This article was posted on Sunday, Dec 01, 2013

Every landlord would like to lower the turnover in their properties. It’s costly to attract and retain good tenants, not to mention the costs you incur when they move out and you have to turn a vacant rental. It just makes good business sense to strive to have happy, long term tenants in your properties. However, that doesn’t mean that you shouldn’t have good systems in place and treat this like a business.

1. It is your job to educate your tenants when they first move in. They can’t follow the rules if they don’t know the rules. Spend the extra time in the beginning on this process, and you will avoid a lot of headaches down the road.

2. When you do the walk through with a new tenant, be sure you are handing over the keys to a property that your tenant can be proud of. The quality of your rental determines the quality of your tenant.

3. Make sure the grass is cut when they move into their new home. They have enough jobs to do when they are moving, and they will really appreciate it. It also helps set the standard for what is expected of them.

4. Stay on top of repairs. Nothing makes a tenant unhappier than when repairs aren’t taken care of in a timely manner. If you don’t have your own maintenance staff, have reliable trades people that can fix problems quickly.

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5. Be proactive and contact your tenants the following month after they move in. Ask them if everything is ok. It’s also a good idea to stop by periodically to change the furnace filter. By doing this you monitor the condition of your property. This type of visit is especially important the first month or two after they move in. It’s much easier to correct bad habits when they first begin.

6. Let your tenants know that they can earn “rewards”. Have a policy where they can earn rewards like a carpet cleaning or the installation of a ceiling fan for signing another 1 year lease, or for referring a tenant to your company. Make them want to stay in your property, and you will be more likely to have long term tenants.

7. Consider giving your good tenants a small gift periodically as a way to show appreciation. Something as simple as a birthday card or a $25.00 grocery store gift card around the holidays will go a long way toward having happy tenants. You can use a company like Send Out Cards that will take care of this job automatically for you. Just plug in the information such as their birthday, their lease renewal date, etc. after they have signed the lease and you will be good to go.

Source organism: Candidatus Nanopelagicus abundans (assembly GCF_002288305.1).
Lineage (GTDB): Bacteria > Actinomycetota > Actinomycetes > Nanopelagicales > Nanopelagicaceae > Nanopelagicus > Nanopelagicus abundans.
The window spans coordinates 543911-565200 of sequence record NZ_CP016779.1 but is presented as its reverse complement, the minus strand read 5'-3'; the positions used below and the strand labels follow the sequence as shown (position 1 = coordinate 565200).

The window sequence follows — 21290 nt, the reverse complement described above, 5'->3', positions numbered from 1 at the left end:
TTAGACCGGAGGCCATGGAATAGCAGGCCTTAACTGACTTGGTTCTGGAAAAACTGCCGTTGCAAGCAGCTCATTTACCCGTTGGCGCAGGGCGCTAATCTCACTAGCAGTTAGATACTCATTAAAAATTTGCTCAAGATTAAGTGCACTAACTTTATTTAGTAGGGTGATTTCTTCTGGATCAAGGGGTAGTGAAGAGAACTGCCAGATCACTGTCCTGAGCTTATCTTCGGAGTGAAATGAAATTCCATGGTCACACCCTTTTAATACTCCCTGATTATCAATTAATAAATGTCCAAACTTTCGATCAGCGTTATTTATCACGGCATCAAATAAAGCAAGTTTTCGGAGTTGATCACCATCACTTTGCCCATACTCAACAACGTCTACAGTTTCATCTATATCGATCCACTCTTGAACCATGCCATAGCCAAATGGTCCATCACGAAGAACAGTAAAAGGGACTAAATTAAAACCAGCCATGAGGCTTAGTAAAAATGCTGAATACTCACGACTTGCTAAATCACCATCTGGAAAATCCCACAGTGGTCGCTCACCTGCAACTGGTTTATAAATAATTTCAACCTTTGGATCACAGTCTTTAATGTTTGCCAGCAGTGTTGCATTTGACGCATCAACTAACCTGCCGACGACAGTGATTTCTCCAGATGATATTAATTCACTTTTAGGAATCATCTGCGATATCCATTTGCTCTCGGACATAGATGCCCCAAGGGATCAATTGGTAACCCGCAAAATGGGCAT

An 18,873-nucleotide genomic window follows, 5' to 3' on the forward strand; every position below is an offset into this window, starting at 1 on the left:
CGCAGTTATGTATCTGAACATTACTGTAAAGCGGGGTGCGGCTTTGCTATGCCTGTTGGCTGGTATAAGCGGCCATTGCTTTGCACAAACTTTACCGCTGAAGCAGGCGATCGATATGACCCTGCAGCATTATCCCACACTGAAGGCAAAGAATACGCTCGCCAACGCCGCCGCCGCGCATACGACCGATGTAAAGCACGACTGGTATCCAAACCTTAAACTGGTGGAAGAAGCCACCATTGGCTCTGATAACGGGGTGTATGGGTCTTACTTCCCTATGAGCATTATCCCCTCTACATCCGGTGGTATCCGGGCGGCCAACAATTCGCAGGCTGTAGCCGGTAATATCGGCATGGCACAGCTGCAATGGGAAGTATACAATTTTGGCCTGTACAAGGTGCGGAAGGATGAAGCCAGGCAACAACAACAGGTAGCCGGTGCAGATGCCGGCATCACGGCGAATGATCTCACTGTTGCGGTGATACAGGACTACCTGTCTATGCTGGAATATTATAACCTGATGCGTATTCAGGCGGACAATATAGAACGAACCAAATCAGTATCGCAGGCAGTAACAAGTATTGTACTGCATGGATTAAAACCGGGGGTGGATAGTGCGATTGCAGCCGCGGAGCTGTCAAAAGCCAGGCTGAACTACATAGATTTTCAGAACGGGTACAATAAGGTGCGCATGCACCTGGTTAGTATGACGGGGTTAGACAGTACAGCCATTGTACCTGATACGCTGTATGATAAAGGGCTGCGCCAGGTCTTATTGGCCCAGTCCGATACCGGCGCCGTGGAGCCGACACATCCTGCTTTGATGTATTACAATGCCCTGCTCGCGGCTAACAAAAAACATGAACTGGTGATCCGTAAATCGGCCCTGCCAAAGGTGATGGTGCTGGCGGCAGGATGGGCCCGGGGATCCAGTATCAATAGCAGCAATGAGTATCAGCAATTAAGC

8. For just a few dollars, you can order a roll of address labels to put in their move in packet. They probably haven’t thought of doing this and they will appreciate your thoughtfulness.

9. While you are at it, put some address labels in the packet with YOUR address on it. Make it simple for them to get the rent to you.

10. You can pick up change of address booklets at the post office. Including these in your move in packet is a nice touch.

11. Send them a welcome letter or postcard after they have moved in telling them how happy you are that they are your new tenants. Let them know once again how they can contact you in if there is a problem.

12. “Train” your tenants to pay on time. They will get the idea quickly that they have to pay on time if they immediately get a [3-day pay] letter when they are late on the rent. It’s also not a good idea to waive late fees especially in the beginning. Why would they pay on time if it wasn’t expected of them?

As a landlord, taking care of your responsibilities quickly and efficiently benefits everyone. When you are a good landlord, this usually results in having happy tenants. Simply setting the stage for a good experience at the very beginning assures them that they have made the right decision moving into your rental. Even if you only have a couple of rentals, treat this as a business or it will quickly become an expensive hobby!

Sharon has been investing in real estate since 1998. She owned and operated a successful home inspection company for 17 years. In January of 2008 she took the leap of closing her business to become a full time real estate investor. For more information, visit

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